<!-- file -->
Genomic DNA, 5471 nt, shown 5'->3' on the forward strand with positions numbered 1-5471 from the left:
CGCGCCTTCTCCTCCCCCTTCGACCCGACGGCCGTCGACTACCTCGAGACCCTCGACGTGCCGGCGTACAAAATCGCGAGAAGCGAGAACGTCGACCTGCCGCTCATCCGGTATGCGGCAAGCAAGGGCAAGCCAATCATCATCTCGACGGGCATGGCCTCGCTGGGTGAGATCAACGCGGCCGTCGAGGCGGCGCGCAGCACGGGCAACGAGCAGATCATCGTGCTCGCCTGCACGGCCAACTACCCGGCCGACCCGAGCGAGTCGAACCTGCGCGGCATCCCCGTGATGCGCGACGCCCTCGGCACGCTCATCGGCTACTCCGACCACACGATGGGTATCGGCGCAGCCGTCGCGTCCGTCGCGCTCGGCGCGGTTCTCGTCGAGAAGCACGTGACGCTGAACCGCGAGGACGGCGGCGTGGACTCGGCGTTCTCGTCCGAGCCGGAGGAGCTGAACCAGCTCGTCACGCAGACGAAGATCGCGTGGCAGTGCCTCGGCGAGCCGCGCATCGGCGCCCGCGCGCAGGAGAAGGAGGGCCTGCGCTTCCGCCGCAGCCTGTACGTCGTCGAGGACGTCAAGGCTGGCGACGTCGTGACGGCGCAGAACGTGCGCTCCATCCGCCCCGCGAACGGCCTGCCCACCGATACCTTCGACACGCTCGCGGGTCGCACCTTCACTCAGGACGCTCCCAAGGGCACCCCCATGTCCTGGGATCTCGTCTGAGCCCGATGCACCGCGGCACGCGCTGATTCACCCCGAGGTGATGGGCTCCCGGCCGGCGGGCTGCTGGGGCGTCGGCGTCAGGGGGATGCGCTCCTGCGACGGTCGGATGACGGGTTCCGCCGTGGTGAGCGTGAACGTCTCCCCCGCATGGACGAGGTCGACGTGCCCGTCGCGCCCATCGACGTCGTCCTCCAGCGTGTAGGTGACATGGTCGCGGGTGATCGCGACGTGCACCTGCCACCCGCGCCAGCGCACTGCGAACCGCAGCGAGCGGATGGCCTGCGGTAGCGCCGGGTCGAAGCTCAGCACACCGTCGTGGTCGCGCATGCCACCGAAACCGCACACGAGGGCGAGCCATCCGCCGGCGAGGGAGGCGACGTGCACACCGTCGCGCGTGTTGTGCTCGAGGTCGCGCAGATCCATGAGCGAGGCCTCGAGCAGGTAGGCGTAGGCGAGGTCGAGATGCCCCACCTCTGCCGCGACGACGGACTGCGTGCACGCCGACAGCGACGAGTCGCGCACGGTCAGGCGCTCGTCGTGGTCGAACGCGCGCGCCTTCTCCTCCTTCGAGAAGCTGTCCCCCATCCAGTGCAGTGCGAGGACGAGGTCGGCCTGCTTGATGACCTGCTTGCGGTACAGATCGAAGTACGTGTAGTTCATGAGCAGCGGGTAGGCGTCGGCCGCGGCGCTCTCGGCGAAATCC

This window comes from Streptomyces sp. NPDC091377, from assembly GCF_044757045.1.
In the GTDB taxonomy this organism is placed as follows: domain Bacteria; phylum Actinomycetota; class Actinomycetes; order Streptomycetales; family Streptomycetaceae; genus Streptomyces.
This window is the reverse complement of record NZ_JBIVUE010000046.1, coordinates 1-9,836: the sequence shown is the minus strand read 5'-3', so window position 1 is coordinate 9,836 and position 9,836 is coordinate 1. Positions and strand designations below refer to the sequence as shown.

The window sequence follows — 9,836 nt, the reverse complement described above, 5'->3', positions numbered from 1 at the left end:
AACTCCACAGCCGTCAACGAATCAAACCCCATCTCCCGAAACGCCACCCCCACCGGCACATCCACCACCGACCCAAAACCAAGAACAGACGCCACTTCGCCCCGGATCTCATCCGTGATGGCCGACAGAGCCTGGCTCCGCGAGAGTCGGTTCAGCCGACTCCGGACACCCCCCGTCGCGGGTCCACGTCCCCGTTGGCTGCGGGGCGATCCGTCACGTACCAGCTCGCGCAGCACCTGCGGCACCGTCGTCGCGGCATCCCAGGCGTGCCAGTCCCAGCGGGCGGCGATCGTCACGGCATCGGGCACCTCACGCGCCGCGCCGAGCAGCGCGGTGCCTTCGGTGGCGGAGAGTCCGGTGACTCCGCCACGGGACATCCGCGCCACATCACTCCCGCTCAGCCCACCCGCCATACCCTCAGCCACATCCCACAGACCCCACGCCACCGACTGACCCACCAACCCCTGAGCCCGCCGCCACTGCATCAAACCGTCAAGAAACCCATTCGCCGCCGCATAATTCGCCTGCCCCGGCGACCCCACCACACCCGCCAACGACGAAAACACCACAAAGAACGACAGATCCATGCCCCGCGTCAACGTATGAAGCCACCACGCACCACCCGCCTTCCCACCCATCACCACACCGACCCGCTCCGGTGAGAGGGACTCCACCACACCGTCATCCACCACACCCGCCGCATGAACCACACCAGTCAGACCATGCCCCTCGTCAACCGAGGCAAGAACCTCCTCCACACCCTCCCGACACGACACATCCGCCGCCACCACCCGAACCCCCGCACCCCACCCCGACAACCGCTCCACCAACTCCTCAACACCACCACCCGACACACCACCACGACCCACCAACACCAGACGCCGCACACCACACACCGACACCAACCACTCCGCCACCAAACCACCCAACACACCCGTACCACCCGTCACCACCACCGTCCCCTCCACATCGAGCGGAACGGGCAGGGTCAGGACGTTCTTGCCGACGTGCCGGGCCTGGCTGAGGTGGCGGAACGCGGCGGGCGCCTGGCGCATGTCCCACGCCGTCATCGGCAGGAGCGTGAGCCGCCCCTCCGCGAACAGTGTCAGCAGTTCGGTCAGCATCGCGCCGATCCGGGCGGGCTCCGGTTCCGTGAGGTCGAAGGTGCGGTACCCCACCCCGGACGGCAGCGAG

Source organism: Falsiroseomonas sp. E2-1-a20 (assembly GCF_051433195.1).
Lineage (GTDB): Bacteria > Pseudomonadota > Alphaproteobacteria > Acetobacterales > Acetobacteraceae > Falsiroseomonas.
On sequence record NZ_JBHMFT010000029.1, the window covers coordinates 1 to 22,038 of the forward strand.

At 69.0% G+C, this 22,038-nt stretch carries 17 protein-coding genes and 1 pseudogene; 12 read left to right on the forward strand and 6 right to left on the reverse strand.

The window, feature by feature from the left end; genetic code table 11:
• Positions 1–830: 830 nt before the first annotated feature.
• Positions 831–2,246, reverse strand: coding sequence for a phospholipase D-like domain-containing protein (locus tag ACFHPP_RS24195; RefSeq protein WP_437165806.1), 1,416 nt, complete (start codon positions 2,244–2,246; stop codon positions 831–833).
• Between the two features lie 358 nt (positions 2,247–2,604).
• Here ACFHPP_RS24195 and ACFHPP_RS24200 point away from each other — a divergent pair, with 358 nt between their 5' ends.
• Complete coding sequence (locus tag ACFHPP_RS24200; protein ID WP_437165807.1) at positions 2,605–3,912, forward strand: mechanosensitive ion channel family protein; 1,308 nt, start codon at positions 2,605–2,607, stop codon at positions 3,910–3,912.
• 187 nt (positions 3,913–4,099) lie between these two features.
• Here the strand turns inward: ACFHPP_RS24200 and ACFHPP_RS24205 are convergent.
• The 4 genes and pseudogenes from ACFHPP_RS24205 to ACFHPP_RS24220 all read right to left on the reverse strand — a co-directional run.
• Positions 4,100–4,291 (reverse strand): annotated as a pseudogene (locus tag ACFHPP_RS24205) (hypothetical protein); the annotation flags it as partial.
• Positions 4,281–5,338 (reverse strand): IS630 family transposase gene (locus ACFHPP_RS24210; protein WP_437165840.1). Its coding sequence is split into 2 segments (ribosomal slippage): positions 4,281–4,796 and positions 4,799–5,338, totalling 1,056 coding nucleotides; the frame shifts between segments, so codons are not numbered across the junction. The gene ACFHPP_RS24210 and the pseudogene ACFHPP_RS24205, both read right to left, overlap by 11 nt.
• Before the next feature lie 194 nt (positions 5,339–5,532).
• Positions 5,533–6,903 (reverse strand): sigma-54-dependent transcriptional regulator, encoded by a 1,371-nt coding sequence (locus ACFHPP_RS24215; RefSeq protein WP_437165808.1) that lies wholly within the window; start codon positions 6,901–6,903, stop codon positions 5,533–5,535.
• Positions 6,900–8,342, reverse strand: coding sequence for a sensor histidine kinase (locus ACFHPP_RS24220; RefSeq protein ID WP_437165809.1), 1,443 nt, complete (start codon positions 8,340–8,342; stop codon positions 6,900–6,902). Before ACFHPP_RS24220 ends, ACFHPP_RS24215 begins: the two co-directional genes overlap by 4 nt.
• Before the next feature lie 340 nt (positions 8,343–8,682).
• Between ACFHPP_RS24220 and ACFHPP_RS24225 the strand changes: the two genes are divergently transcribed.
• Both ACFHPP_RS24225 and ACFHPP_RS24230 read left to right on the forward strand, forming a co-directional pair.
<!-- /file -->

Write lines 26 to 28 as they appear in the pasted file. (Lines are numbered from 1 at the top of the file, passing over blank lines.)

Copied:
• Before the next feature lie 340 nt (positions 8,343–8,682).
• Between ACFHPP_RS24220 and ACFHPP_RS24225 the strand changes: the two genes are divergently transcribed.
• Both ACFHPP_RS24225 and ACFHPP_RS24230 read left to right on the forward strand, forming a co-directional pair.